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What do your customers/clients say about your or your company when you’re not around?
What do the employees say about you or your company when you’re not around?
Those things represent your external and internal brands, says brand guru Skot Waldron, and they can help or hurt you. Waldron spoke on June 30 to the Georgia Association of Business Brokers about building brand loyalty.
At the end of the day, we all crave loyalty, Waldron says. We want loyalty from our family members, loyalty from our customers, loyalty from employees, and loyalty from the companies we dedicate ourselves to. Your brand is typically associated with how you appear on the outside and how you communicate your value to the world. Skot pushes this idea by saying your brand starts on the inside and drives what’s on the outside.
Things that hurt your internal brand:
- Generic vision/mission/values that inspires no one.
- No self-awareness.
- Passive aggressiveness
- You aren’t consistent in your communication.
You damage your external brand by:
- Treating marketing as an expense vs. an investment.
- Staying busy with day-to-day tactics instead of focusing on a strategy.
- Not differentiating your product or service.
- Not knowing how to clearly and confidently talk about your product or service.
- Being inconsistent and lacking a cohesive message
that resonates with people.
Skot recommends that entrepreneurs and small business people should ask trusted colleagues these questions: What five words would you use to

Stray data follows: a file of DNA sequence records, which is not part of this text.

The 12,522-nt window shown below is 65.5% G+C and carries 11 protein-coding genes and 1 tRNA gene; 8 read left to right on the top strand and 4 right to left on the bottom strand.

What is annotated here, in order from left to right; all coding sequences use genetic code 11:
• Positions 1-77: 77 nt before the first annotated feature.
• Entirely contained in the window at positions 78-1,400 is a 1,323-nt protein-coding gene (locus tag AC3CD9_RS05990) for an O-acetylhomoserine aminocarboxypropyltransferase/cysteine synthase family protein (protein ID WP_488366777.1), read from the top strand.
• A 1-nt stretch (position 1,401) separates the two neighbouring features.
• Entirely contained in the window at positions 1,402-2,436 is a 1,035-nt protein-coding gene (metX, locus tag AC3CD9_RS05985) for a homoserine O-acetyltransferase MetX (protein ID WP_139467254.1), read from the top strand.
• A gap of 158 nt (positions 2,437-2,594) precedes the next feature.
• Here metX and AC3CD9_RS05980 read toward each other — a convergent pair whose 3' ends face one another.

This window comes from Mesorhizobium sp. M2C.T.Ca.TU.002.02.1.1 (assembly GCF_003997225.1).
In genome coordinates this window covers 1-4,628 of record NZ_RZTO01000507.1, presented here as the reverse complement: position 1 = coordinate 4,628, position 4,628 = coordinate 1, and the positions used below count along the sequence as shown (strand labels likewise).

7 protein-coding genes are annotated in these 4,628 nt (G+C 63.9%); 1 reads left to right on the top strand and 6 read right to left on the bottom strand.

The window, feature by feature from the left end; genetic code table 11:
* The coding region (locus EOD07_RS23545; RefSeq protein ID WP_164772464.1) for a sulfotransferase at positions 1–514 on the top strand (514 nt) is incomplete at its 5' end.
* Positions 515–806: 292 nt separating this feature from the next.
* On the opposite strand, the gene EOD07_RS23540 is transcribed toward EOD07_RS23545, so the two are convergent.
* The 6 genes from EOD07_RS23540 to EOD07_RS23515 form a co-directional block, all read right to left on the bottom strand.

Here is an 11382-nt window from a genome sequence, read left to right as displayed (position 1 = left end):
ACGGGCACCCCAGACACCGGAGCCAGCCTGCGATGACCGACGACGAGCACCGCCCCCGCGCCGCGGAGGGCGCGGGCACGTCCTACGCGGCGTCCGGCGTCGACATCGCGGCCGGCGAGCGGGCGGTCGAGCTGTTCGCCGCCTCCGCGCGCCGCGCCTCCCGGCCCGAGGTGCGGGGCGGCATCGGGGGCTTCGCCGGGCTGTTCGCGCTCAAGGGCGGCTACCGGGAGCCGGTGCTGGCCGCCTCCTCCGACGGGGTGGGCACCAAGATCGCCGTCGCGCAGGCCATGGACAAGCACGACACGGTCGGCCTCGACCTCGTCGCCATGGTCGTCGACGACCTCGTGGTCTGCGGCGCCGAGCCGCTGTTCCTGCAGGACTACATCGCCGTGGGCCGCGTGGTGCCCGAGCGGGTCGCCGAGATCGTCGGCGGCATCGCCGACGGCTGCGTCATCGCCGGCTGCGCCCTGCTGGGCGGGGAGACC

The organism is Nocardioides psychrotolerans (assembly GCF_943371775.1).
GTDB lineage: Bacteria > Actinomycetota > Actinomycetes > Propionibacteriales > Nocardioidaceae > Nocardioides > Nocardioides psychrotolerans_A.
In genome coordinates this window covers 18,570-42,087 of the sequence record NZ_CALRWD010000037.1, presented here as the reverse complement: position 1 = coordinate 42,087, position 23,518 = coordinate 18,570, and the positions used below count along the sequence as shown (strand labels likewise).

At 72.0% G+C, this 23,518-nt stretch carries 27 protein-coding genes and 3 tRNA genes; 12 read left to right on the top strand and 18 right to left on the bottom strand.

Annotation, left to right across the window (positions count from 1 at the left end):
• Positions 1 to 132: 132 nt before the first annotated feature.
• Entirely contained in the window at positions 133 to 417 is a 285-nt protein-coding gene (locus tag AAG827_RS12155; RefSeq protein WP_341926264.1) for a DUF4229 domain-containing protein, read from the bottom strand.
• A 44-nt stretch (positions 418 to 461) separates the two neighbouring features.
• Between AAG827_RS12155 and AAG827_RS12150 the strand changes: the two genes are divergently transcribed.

describe me/my business? What are my/our top 3 strengths? What are my/our top 3 weaknesses?
Skot’s PPT Presentation “Why People Aren’t Loyal to Your Brand & What to Do About It,” is linked here:Why People Aren’t Loyal to Your Brand
For the past 18 years, Skot Waldron’s brand work for clients such as J.P. Morgan Chase, CDC, Georgia Tech, Royal Caribbean, Sesame Workshop, Chiquita, and The Coca-Cola Company has included both employee-centric and customer-centric projects.
He helps organizations communicate more effectively with their employees and customers with the goal of creating more alignment, consistency, and loyalty. Skot believes you have to be healthy on the inside (culture) in order to truly be healthy on the outside (brand and marketing). He helps with both.
In addition to running his own coaching and creative agency, Skot has been teaching brand development at the Miami Ad School in Atlanta. He has also traveled to different cities in the U.S. to conduct communication training and speaks about how the value of branding pertains to us as individuals, teams, families, and businesses.
The Georgia Association of Business Brokers, the state’s largest and most prominent association of professionals dedicated to the purchase and sale of businesses and franchises, is holding brief weekly meetings online during the pandemic. Business brokers, bankers, business attorneys and other professionals join the weekly calls to ask and answer questions about buying and selling a business during the pandemic. The GABB also maintains a listing service with hundreds of Georgia businesses for sale.
To join the GABB’s Tuesday meetings, please go to
Meeting ID: 955 0652 0094